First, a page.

There’s more than one way to teach kids the beat. On a recent school day, Liberty DeVitto, the longtime drummer for Billy Joel, asked third-graders at P.S. 176 to flip over their guitars and tap out rhythms on the wooden backs. In seconds, the kids were banging away and singing lyrics of their own. Grins lit up the classroom as teacher David Wish picked a fancy accompanying tune on his guitar.
As fans flock to “School of Rock,” the hit movie about a rock ’n’ roller masquerading as a teacher, Wish and friends are doing it in real life.
The year-old program called Little Kids Rock reaches about 2,000 children in 130 public schools in New York, San Francisco, Memphis, Tenn., and Newark, N.J. The goal is to fill a void where music education has been cut, while building a curriculum based on improvisation and participation.
Children are treated to classroom visits from stars like Bonnie Raitt and Tom Waits, who recently showed up at the Spring Valley Elementary School in San Francisco. Harmonica virtuoso Norton Buffalo, former Metallica bass guitarist Jason Newsted and singer-songwriter Austin Willacy have also turned up in classrooms.
“I don’t think of the arts as a luxury — no more than phys ed is,” Raitt said after one recent class. “When I got a guitar for Christmas, I found my voice. A lot of my adolescent pain and angst were expressed through music. Kids learn self-esteem, and action, through music.”
“Little Kids Rock brings cool water to the desert,” Waits said. “Unfortunately, a desert is what the arts in public education has become.”
In uptown Manhattan, Wish and DeVitto encouraged the children to improvise with lyrics. “Can you think of two words that rhyme?” Wish asked. “Yes, red and bed. Make a sentence out of it!”
In a flash, the kids created the lyrics and rhythm for their own song, then the tune and harmony, their fingers shaping an E major chord that Wish said “stands for energy!”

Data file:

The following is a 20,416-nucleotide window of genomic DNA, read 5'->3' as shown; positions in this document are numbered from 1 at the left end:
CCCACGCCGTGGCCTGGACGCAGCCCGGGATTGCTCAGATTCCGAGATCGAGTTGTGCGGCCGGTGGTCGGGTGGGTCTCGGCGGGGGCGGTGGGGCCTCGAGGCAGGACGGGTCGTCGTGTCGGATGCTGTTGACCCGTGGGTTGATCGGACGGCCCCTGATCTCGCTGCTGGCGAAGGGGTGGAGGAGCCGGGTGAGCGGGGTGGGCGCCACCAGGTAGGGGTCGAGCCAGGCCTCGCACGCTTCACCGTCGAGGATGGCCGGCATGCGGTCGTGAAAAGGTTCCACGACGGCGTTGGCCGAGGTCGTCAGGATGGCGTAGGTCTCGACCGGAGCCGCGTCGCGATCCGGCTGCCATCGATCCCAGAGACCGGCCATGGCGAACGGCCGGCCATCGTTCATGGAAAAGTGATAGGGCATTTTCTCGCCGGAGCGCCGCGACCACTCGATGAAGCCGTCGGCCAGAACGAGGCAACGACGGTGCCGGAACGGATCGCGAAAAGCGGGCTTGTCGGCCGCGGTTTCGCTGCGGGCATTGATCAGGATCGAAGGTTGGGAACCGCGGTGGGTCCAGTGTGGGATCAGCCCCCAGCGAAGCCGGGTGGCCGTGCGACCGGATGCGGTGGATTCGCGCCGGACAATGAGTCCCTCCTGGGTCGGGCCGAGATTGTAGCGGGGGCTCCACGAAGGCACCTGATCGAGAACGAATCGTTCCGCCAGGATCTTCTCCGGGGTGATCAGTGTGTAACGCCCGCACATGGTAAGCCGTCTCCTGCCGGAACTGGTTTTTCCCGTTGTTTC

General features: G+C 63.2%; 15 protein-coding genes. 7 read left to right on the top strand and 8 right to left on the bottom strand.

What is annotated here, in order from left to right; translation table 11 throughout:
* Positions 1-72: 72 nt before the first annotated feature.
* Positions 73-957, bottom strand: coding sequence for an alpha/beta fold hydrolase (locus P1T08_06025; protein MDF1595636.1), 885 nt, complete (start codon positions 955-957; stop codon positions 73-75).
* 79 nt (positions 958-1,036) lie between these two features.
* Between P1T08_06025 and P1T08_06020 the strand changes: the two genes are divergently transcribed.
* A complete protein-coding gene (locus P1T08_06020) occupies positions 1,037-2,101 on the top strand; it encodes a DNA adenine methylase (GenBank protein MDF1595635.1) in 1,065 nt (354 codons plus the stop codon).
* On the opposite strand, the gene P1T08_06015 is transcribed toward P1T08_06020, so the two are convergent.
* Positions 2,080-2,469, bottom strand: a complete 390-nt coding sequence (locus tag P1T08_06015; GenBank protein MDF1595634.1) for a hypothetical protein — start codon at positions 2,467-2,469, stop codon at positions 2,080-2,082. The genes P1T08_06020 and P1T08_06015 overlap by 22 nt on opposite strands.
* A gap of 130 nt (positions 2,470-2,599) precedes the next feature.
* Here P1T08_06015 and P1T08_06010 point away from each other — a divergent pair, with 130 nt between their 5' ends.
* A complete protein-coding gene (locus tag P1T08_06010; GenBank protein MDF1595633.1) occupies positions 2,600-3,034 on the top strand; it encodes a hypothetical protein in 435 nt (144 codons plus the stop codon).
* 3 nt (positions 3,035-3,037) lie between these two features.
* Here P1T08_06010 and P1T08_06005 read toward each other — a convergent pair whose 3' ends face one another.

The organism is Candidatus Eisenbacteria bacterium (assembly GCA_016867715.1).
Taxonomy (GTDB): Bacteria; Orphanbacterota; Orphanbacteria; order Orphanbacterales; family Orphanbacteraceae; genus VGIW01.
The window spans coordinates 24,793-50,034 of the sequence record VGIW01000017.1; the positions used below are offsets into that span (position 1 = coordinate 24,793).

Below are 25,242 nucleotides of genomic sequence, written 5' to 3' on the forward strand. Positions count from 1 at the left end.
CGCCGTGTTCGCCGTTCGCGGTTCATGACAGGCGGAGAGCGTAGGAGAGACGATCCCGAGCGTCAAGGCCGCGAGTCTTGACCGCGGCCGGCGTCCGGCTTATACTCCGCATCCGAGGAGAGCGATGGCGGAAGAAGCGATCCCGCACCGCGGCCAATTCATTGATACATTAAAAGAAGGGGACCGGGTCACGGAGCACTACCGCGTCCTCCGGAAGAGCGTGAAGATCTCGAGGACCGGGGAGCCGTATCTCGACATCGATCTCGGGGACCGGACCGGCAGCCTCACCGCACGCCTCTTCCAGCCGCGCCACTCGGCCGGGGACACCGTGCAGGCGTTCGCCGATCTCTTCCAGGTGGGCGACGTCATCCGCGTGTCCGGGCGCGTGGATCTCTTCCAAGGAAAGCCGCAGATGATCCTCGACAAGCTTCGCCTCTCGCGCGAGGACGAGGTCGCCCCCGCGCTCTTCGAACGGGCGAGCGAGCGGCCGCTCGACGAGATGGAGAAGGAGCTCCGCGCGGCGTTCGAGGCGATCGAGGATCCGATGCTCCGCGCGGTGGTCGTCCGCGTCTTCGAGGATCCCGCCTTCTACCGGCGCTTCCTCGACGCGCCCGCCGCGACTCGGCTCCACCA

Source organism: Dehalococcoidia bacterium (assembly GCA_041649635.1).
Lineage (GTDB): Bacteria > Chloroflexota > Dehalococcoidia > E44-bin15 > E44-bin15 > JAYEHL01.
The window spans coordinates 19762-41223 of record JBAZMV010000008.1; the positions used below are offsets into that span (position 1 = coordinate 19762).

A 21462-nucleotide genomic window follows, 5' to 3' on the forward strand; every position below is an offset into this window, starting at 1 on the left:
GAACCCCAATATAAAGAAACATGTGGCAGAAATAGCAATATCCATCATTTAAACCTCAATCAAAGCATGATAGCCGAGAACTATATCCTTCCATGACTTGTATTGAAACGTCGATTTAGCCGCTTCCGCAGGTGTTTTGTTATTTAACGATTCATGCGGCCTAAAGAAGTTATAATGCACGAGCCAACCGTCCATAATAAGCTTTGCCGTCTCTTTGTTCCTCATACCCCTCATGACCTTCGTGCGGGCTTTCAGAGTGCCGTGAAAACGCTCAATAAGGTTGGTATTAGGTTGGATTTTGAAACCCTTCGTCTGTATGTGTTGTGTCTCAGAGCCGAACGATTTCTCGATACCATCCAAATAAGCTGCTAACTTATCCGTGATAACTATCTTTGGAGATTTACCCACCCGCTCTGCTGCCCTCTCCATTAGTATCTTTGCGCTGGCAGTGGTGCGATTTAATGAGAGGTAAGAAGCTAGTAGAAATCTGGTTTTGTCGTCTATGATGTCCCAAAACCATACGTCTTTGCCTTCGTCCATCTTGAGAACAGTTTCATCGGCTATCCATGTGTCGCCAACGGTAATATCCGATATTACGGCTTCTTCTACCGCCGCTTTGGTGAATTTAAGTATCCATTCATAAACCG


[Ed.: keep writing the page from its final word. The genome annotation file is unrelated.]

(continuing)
The children’s energy comes from the rock and hip-hop traditions of their neighborhood, rather than more classic influences. “It’s the music kids hear around them that’s built into each child, that feeds composition and improvisation,” Wish said.
New way to teach music
As a child, Wish recalled, he used to stand before a mirror with a broom, pretending to be a guitar hero. That was after his violin teacher refused to show him how to play a Beatles song. “So I quit violin,” said Wish, who eventually learned to play well enough to perform in jazz clubs.
The experience helped shaped Wish’s view of how music should be taught. Cutbacks in public school music curriculum, while unfortunate, can “give us a tremendous opportunity to reinvent music education. Instead of learning by rote, we encourage participation, improvisation,” he said.
In the mid-1990s, when he was a regular first-grade teacher in Redwood City, Calif., Wish noticed that music as a subject was falling between the cracks. That’s when he first tried out his spontaneous style of teaching in after-school lessons for a few kids.
Playing their guitars — even out of tune — gives these kids “a chance to love something,” DeVitto said. “That means they’ve got a better chance of staying out of trouble.”
Wish started Little Kids Rock with $60,000 in foundation and individual contributions. Most of the 200 teachers volunteer their time, although some get a small stipend from their schools. Some classes are part of the school day, although many sessions are scheduled after regular school hours.
Wish has enlisted a number of stars by sending them samples of the children’s music. CDs of Little Kids Rock were mailed to the likes of B.B. King and Carlos Santana. Some have lent their names to the project; others have volunteered classroom time.
Wish hopes still others will record some of the kids’ songs for a fund-raising CD to be released next year.
At P.S. 176, Hatuey Rodriguez has adjusted his career plans to include music.
“I want to be a singer and a baseball player — a Yankees shortstop,” the 7-year-old said. “I could sit in the bullpen and sing Little Bow Wow.”